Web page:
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Ben Jones
Ben Jones, UK Lawyer
Category: Employment Law
Satisfied Customers: 46207
Experience:  Qualified Employment Solicitor - Please start your question with 'For Ben Jones'
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We are entering into a redundancy situation with one of our

Customer Question

We are entering into a redundancy situation with one of our branches. The branch is losing money due to a lack of new business coming into the branch we simply can't sustain the personnel cost knowing that there is no new business in the pipeline for the future months. We spoke to all of the branch personnel on the 10th June to paint the picture of the current branch performance and loses. This included a branch supervisor, 2 internals sales/admin staff and 1 warehouse person and 2 envoy drivers. Over the past few days we have looked at putting together however we have concluded that due to the downturn in business it would appear that there is not enough work for a full time storeperson and therefore believe we don't need to include anyone else in the redundancy process. We wish to gather everyone together again tomorrow to advise that it will be the warehouse area that will now be reviewed. Unfortunately the Warehouse person has been with the company for 15 years but is not able to drive. The business over time has taken on Envoys who are able to pick and pack there own deliveries each before heading off each day in the vans to deliver to our customers. I just want to make sure we are being as fair as we can in this process to the individual concerned.
Submitted: 1 year ago.
Category: Employment Law
Expert:  Ben Jones replied 1 year ago.
Hello, my name is ***** ***** it is my pleasure to assist you with your question today. Are there any other jobs in the company available for this person?
Customer: replied 1 year ago.

Unfortunately not no, well not at this point. Whether anything becomes available during the process it would certainly be offered to the individual.

Expert:  Ben Jones replied 1 year ago.
The key is to ensure that there is a genuine redundancy and follow a fair redundancy procedure.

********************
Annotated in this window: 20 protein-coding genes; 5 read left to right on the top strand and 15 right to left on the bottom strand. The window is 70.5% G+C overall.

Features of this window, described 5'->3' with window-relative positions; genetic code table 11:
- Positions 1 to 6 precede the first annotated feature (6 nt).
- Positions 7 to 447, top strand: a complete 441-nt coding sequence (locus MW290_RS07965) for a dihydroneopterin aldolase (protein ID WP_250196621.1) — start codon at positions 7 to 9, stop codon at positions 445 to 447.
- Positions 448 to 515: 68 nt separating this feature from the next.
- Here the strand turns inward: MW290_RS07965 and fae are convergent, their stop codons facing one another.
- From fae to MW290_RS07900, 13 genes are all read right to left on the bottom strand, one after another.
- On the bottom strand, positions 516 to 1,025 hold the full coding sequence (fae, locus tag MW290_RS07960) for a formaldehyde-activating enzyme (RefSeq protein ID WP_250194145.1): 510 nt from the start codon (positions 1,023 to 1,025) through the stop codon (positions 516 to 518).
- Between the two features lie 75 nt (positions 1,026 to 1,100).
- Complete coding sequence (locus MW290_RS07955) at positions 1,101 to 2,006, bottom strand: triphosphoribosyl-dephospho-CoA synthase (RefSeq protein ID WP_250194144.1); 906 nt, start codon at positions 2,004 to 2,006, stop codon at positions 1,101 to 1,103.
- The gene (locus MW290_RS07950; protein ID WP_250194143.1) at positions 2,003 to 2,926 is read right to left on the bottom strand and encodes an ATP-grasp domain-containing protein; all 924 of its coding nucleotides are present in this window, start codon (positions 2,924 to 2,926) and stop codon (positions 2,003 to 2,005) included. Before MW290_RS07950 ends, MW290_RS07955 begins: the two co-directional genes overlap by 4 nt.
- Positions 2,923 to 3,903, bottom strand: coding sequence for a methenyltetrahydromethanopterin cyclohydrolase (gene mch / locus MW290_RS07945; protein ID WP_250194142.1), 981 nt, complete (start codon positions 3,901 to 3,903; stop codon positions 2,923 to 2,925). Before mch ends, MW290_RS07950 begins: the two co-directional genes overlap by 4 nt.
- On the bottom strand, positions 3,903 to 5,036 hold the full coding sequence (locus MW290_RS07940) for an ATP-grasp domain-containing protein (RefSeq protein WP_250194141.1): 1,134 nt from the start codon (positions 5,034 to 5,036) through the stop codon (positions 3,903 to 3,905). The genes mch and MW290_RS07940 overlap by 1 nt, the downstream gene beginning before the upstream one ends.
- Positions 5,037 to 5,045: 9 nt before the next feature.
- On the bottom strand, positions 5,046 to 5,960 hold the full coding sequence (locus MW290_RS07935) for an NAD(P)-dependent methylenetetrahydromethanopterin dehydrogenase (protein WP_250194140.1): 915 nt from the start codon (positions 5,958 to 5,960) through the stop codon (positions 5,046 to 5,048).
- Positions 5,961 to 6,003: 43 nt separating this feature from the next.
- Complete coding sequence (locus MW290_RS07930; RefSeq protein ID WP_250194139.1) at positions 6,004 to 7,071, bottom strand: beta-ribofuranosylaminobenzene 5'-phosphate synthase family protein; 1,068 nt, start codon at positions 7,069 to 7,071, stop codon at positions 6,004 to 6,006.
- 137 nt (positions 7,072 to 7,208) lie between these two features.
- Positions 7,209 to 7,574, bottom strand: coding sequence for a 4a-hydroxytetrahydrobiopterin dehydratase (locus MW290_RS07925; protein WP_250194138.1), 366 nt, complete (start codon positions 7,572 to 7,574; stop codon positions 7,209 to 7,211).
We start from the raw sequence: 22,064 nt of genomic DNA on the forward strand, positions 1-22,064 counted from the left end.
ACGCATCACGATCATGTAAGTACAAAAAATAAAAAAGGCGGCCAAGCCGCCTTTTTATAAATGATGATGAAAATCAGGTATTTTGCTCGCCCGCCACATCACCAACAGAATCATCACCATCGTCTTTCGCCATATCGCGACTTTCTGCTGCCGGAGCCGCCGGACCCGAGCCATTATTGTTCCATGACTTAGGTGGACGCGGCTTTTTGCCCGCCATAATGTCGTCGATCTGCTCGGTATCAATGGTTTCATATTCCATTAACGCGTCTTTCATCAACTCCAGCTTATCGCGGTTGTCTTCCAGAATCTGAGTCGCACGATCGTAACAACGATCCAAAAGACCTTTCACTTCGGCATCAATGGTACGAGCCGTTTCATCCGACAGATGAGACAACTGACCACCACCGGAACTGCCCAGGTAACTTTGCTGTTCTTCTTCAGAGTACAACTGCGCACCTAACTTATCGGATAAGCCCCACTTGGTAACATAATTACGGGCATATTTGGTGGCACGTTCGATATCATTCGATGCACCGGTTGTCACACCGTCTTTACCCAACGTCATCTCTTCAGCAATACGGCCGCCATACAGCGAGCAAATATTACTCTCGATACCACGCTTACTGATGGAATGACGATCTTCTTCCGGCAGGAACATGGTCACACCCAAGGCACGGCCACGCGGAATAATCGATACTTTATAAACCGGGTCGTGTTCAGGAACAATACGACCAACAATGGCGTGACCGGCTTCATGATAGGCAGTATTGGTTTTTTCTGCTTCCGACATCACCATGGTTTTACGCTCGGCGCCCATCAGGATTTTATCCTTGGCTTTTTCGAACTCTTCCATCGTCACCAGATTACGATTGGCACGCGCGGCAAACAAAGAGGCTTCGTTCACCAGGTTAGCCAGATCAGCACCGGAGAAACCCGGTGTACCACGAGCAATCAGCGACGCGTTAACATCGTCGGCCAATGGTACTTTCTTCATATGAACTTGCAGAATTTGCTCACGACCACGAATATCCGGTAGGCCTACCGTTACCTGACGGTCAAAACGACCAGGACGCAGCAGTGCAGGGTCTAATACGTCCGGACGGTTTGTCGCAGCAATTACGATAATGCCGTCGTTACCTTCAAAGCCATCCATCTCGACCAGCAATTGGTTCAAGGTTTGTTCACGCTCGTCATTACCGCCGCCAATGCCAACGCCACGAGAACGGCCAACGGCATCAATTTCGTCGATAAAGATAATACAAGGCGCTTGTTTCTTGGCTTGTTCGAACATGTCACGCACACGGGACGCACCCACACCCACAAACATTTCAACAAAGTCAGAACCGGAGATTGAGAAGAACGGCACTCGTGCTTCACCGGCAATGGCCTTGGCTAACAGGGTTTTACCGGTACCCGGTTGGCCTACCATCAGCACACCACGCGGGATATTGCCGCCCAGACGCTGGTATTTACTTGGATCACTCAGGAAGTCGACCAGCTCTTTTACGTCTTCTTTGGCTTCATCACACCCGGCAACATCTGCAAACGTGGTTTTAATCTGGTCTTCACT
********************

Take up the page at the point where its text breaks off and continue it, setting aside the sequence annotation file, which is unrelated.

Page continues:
The term 'redundancy' is used to describe a situation in which an employer decides to reduce the number of its employees. There are various reasons as to why redundancies may be required, such as economic pressure, changes in the nature of products/services offered, internal reorganisation, workplace relocation, etc. The reason for the proposed redundancies will rarely be challenged and the employer will simply have to justify that the actual reason satisfied the statutory definition of a redundancy, which can be found in The Employment Rights Act 1996:
1. Business closure – where the whole of the employer’s business is closed
2. Workplace closure – closure or relocation of one or more sites
3. Reduced requirement for employees to carry out work of a particular kind (this is where many employees get confused as they believe a job has to actually disappear for them to be made redundant).
The third reason above creates the most challenges. Examples of when there is a reduced requirement to do work of a particular kind are:
• The same amount of work remains but fewer employees are needed to do it. This includes consolidating some of its jobs (e.g. spreading out certain jobs amongst existing employees).
• There is less work of a particular kind and fewer employees are needed to do it (both the work and the headcount shrink)
• There is less work of a particular kind, but the same number of employees are required overall.